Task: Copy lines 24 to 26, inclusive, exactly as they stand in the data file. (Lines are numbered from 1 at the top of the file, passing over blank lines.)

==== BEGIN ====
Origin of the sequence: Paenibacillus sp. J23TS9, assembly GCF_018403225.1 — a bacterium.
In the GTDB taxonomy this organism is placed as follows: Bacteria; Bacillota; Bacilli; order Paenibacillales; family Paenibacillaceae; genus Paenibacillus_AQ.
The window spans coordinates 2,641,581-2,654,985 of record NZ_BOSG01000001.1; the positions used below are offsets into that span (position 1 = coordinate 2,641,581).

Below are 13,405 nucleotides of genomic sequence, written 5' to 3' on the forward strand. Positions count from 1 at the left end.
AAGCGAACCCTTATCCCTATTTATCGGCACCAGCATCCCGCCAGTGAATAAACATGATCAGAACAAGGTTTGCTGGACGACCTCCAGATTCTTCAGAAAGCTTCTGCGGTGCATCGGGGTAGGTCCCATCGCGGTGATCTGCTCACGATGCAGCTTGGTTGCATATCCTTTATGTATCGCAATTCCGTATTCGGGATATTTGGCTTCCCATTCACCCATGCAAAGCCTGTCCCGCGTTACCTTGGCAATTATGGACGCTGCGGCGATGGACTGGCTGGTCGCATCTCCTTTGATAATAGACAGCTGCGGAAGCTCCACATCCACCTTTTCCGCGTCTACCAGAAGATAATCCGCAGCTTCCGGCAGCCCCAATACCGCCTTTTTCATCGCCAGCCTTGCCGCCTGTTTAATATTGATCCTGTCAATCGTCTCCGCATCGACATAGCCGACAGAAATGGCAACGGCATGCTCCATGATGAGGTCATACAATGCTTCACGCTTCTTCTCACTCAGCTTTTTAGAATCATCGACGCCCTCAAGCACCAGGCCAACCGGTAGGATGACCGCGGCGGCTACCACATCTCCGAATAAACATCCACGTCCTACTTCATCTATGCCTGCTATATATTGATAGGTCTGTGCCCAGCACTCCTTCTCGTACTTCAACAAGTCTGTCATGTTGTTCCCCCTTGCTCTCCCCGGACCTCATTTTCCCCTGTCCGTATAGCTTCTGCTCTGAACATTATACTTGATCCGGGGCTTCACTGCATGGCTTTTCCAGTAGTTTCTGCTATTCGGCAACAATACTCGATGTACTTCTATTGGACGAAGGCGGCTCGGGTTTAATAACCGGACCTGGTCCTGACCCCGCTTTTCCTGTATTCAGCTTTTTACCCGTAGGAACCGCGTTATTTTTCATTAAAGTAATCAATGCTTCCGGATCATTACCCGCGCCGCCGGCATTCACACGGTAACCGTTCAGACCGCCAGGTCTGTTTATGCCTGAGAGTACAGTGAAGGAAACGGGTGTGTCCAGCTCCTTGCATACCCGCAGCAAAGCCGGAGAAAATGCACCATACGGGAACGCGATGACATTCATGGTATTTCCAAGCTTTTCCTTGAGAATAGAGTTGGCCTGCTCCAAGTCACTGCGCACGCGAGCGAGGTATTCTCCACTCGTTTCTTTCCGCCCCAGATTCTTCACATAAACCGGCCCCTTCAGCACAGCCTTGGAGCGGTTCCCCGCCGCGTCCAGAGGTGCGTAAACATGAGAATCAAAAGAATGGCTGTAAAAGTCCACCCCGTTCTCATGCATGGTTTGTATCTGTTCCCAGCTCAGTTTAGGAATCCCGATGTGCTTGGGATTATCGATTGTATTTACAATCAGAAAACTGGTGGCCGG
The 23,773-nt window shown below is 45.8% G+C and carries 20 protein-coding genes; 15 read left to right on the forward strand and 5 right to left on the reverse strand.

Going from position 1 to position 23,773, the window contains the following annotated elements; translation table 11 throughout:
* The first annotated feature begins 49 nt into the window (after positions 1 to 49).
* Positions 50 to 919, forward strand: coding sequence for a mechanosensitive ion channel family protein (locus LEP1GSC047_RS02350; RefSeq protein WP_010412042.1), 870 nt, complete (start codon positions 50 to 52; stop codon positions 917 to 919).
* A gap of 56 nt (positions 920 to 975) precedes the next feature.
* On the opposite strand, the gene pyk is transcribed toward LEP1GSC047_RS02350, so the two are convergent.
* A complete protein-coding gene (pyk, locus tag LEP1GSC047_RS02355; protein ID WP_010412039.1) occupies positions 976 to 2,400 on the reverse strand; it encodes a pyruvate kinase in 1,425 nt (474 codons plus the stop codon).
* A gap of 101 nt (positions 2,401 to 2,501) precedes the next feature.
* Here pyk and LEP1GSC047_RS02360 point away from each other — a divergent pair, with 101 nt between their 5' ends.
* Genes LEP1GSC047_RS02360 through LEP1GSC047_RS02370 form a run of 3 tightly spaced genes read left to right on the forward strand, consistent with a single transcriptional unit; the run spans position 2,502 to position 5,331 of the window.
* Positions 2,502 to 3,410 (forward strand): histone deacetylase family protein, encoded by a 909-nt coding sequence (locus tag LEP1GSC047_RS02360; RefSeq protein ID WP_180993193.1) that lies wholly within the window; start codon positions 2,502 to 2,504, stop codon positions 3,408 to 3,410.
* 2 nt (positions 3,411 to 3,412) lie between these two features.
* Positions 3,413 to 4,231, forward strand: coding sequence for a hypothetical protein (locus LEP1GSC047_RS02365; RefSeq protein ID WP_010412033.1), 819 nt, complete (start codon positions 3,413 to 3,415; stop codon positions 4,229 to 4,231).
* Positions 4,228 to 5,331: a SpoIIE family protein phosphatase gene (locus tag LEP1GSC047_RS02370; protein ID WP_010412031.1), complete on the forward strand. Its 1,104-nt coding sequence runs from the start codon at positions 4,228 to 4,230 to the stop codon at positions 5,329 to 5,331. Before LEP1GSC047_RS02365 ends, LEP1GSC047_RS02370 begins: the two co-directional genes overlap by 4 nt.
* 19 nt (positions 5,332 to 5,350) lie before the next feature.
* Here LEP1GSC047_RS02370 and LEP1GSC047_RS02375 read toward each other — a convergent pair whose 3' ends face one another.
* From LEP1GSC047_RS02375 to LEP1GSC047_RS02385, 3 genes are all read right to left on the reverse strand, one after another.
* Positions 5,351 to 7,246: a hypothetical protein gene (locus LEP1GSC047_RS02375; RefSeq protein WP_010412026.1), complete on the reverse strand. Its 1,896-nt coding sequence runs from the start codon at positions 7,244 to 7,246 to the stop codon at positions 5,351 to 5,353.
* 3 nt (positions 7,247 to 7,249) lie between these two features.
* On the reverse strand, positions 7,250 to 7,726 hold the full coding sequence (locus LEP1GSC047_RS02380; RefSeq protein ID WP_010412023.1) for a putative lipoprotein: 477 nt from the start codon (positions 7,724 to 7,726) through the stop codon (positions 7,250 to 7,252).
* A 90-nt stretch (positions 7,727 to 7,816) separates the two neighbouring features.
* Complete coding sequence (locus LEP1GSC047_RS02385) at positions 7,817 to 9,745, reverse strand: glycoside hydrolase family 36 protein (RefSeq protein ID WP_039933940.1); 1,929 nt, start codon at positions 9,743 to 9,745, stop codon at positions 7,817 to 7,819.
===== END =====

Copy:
* 3 nt (positions 7,247 to 7,249) lie between these two features.
* On the reverse strand, positions 7,250 to 7,726 hold the full coding sequence (locus LEP1GSC047_RS02380; RefSeq protein ID WP_010412023.1) for a putative lipoprotein: 477 nt from the start codon (positions 7,724 to 7,726) through the stop codon (positions 7,250 to 7,252).
* A 90-nt stretch (positions 7,727 to 7,816) separates the two neighbouring features.